Facebook is vowing new steps to provide users with accurate climate change information and cut emissions, but activists say it's doing too little to confront the spread of false claims on its platform.

Driving the news: The social media giant on Tuesday announced launch of the "Climate Science Information Center."

  • It's a "dedicated space" on the platform with resources from organizations like the UN's climate science branch, the U.S. National Oceanic and Atmospheric Administration, among others.
  • It will also provide posts from "relevant sources to highlight climate science news," Facebook said of the hub launching initially in the U.S., France, Germany and the U.K., with other places to follow.

Why it matters: Facebook has come under fire from environmentalists and politicians, including the high-profile Sen. Elizabeth Warren, for allowing inaccurate information to circulate.

What they're saying: Facebook's announcement states that it's "committed to tackling" climate misinformation.

  • It noted that fact-checkers rate climate science content and apply warning labels about false info, and reduce the distribution of that content in its news feed.
  • Nick Clegg, Facebook's VP of global affairs, defended Facebook's practices that allow posts to remain on the site in comments to several outlets.
  • For instance, via Bloomberg, he said that it's a "mistaken view that the only and sustainable solution to bad information is removal."

The other side: Several environmental groups, in a joint statement, accused Facebook of only taking "half measures" on the topic.

  • "This new policy is a small step forward but does not address the larger climate disinformation crisis hiding in plain sight," said Friends of the Earth, the Sierra Club and several others.

What's next: Facebook also announced a new goal of achieving net-zero emissions by 2030 from its whole "value chain" — including "suppliers and other factors such as employee commuting and business travel."

  • The company said its direct operations will achieve net-zero emissions and be 100% "supported" by renewables as of this year.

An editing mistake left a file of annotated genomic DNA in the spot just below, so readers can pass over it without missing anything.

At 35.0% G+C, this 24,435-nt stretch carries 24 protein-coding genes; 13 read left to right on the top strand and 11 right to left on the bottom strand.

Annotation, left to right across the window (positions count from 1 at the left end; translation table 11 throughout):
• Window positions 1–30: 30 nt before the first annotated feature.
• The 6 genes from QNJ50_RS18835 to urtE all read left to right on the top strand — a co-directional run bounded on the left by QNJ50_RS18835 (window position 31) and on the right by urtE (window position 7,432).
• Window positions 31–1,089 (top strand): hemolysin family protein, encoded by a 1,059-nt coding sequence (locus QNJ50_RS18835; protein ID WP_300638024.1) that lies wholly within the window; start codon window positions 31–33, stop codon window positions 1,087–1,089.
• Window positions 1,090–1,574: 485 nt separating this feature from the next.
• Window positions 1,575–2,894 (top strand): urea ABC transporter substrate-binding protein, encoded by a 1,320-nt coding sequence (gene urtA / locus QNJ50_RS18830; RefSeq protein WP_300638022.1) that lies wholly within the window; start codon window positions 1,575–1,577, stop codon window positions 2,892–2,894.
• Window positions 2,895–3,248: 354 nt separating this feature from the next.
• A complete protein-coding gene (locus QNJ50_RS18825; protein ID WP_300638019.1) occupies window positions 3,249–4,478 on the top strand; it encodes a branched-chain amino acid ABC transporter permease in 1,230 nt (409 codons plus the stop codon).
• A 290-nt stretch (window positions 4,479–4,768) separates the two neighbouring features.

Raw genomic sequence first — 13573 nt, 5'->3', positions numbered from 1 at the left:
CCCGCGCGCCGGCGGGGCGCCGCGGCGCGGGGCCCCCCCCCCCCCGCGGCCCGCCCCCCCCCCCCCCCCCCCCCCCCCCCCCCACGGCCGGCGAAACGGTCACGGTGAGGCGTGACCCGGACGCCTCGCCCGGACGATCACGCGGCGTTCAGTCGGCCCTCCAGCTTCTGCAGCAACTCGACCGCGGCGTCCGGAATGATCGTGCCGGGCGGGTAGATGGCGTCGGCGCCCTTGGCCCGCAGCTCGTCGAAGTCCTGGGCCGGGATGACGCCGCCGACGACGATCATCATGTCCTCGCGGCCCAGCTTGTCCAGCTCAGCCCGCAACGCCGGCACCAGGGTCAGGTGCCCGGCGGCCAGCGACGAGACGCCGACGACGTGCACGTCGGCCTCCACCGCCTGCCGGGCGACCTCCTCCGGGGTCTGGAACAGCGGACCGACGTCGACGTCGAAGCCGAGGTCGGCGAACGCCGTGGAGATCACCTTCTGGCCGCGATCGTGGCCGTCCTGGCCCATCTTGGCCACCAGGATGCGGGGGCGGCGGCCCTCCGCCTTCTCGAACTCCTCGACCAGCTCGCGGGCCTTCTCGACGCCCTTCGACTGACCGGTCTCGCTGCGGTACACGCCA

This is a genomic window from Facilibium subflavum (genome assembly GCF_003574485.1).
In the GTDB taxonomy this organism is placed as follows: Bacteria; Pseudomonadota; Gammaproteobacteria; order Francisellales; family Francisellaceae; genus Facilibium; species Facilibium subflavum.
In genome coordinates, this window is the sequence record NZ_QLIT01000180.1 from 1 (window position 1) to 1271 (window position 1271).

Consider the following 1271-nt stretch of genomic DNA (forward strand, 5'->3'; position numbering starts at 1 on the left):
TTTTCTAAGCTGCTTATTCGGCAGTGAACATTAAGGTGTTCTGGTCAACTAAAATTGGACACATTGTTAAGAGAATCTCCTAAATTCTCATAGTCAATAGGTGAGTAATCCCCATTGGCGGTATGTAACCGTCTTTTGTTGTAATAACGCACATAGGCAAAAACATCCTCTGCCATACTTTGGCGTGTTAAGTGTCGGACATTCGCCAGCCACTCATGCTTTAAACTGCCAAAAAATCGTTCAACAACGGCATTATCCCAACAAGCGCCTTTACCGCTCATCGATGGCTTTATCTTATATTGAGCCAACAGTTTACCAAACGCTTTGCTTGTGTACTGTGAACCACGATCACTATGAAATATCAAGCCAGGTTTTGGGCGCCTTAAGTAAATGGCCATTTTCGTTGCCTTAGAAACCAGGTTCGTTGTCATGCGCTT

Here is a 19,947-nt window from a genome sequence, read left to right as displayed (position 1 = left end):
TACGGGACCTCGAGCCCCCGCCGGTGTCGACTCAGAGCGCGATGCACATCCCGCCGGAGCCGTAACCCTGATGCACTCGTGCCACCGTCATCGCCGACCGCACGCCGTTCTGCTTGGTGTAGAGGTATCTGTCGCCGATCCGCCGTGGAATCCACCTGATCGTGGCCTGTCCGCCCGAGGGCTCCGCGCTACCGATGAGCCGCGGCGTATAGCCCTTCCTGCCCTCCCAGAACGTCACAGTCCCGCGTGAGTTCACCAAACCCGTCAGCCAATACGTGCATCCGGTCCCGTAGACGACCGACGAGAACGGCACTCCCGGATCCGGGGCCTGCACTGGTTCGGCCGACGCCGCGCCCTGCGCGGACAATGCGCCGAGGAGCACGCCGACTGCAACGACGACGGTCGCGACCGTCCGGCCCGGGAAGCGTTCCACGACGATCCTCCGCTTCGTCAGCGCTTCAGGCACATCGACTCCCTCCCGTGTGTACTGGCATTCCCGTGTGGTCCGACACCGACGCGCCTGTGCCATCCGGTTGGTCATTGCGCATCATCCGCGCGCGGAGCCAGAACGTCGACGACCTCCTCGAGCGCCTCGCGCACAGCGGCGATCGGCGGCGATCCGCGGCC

Go deeper: Facebook unveils new climate initiative, but won't change policy on misinformation (NBC News)

Go deeper

Ben Geman, author of Generate
16 hours ago - Energy & Environment

Making sense of new corporate sustainability pledges

Illustration: Sarah Grillo/Axios

Giant corporations that make sustainability pledges have long faced justified skepticism over greenwashing, but several recent moves look somewhat more "green" and less "washy."

Driving the news: We're in the midst of a burst of new pledges by big multinationals, some of them around the annual "climate week" gathering of policymakers, companies and advocates.

Facebook takes down Chinese campaign aimed at U.S. election

Illustration: Rebecca Zisser/Axios

Facebook said Tuesday it took down the first-ever coordinated inauthentic campaign engaged in U.S. politics that originated from China.

Why it matters: China is upping its online disinformation game beyond its own borders. The effort was part of a larger campaign that targeted Southeast Asia.

Ben Geman, author of Generate
Sep 21, 2020 - Energy & Environment

Walmart aims for zero greenhouse gas emissions by 2040

A Walmart store. Photo by Justin Sullivan/Getty Images

Walmart said Monday that it's aiming to have zero greenhouse gas emissions across its global operations by 2040.

Why it matters: It is the latest corporate giant to make an aggressive long-term pledge, and Walmart says it'll do it without offsets — that is, paying for climate-friendly projects elsewhere while continuing its own emissions.

Get Axios AM in your inbox

Catch up on coronavirus stories and special reports, curated by Mike Allen everyday

Please enter a valid email.

Subscription failed
Thank you for subscribing!